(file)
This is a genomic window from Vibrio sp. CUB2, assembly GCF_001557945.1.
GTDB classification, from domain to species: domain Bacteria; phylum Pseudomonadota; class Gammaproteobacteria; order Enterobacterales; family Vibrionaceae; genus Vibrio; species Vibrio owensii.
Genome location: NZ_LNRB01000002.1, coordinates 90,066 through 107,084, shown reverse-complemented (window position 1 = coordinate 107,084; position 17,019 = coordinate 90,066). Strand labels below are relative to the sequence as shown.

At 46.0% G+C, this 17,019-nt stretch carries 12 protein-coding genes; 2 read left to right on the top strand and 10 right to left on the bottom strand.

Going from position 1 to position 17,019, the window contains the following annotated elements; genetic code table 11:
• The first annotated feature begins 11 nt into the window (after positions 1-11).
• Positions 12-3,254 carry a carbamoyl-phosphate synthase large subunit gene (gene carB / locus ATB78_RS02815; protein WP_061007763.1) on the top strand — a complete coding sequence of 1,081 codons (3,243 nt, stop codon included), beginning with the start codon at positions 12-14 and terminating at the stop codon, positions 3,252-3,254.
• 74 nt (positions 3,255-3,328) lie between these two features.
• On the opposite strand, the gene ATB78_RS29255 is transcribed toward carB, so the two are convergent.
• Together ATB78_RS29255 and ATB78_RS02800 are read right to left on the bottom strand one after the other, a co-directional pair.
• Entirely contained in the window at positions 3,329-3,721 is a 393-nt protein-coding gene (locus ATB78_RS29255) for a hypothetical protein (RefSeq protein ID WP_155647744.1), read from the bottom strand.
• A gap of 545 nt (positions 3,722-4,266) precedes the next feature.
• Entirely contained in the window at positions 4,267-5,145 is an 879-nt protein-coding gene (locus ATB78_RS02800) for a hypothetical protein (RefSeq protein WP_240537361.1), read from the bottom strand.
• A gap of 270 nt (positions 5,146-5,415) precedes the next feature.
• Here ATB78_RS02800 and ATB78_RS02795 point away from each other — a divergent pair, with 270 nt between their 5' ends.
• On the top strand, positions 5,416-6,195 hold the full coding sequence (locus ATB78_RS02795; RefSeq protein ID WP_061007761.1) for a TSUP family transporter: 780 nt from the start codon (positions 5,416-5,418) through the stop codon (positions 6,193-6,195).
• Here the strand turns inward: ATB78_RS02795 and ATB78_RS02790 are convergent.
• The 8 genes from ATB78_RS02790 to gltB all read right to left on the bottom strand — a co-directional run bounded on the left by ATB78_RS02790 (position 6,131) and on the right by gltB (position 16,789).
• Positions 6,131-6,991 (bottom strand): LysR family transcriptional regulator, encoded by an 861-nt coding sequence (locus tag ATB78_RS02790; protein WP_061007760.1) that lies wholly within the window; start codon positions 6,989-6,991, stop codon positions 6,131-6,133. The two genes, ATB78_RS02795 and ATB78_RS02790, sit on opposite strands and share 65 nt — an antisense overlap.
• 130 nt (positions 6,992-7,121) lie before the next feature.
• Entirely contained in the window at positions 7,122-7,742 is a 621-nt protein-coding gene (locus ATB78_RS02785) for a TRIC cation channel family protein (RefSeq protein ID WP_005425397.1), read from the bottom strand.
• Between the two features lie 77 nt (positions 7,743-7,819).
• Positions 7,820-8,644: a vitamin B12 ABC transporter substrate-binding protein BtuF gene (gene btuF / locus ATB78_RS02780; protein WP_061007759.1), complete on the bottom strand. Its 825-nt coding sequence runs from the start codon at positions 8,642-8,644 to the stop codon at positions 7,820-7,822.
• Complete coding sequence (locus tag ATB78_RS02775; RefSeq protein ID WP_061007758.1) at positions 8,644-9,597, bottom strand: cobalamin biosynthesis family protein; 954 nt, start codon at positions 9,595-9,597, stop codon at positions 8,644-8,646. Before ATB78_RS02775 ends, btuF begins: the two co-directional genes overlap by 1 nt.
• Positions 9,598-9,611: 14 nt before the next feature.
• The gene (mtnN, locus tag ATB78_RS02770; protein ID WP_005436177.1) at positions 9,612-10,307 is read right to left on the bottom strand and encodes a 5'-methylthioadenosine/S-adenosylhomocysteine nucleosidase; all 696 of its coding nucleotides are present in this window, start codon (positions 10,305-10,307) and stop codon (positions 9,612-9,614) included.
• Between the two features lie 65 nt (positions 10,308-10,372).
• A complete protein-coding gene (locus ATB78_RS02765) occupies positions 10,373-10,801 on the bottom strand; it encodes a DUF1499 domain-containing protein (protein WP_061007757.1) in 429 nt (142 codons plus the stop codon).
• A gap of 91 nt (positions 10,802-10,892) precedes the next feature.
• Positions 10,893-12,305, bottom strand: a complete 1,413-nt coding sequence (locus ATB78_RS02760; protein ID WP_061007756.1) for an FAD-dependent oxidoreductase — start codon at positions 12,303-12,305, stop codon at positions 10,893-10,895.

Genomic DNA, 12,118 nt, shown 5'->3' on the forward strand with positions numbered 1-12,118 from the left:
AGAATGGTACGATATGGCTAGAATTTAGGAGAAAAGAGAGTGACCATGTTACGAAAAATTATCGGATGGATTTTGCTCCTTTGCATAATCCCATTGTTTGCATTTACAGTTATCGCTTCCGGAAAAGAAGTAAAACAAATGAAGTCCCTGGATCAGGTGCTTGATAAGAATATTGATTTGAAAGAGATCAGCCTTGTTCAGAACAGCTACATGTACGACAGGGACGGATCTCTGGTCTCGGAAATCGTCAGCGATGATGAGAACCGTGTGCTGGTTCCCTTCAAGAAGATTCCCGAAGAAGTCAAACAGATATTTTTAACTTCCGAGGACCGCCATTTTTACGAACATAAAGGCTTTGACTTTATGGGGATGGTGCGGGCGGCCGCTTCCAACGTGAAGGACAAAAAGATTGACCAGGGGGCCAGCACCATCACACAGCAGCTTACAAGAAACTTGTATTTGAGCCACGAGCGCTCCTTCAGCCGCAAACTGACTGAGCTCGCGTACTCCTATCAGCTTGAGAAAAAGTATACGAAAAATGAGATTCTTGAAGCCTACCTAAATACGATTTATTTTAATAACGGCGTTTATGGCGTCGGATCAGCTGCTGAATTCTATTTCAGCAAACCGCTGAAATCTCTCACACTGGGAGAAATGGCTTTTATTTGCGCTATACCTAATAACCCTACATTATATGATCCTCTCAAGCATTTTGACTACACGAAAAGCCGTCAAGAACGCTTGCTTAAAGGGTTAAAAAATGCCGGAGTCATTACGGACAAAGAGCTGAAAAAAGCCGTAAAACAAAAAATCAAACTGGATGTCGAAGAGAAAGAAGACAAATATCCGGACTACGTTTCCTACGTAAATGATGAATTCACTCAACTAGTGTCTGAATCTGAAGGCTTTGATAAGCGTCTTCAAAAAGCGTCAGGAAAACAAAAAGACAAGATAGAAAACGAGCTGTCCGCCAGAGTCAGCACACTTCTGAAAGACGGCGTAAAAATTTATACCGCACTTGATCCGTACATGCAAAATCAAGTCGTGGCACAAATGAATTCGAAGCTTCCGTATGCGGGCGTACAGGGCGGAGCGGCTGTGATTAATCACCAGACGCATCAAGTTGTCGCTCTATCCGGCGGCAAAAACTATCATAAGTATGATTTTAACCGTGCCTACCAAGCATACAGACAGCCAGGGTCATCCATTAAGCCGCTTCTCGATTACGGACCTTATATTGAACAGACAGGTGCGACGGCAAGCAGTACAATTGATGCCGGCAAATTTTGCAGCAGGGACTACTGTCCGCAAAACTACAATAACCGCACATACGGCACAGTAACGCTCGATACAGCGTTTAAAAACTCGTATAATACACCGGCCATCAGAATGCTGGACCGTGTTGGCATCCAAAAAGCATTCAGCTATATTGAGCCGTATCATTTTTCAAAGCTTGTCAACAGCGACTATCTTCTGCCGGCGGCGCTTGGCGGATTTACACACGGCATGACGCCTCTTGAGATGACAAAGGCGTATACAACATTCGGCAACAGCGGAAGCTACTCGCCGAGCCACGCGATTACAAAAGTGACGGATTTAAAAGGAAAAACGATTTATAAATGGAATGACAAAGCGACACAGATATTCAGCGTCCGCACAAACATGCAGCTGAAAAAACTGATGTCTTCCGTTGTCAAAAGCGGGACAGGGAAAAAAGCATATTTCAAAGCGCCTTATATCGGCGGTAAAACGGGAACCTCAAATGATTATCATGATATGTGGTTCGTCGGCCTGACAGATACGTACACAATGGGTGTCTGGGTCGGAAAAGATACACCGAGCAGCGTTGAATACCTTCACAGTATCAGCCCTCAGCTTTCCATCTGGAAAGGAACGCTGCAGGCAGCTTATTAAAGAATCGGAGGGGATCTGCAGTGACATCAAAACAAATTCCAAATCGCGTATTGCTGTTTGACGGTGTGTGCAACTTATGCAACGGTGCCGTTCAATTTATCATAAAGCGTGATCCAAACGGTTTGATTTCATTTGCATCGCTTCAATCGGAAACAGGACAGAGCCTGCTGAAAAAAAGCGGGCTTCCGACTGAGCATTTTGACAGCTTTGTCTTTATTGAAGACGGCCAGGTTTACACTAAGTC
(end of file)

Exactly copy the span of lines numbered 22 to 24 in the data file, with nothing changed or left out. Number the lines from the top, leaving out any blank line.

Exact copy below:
• Between the two features lie 77 nt (positions 7,743-7,819).
• Positions 7,820-8,644: a vitamin B12 ABC transporter substrate-binding protein BtuF gene (gene btuF / locus ATB78_RS02780; protein WP_061007759.1), complete on the bottom strand. Its 825-nt coding sequence runs from the start codon at positions 8,642-8,644 to the stop codon at positions 7,820-7,822.
• Complete coding sequence (locus tag ATB78_RS02775; RefSeq protein ID WP_061007758.1) at positions 8,644-9,597, bottom strand: cobalamin biosynthesis family protein; 954 nt, start codon at positions 9,595-9,597, stop codon at positions 8,644-8,646. Before ATB78_RS02775 ends, btuF begins: the two co-directional genes overlap by 1 nt.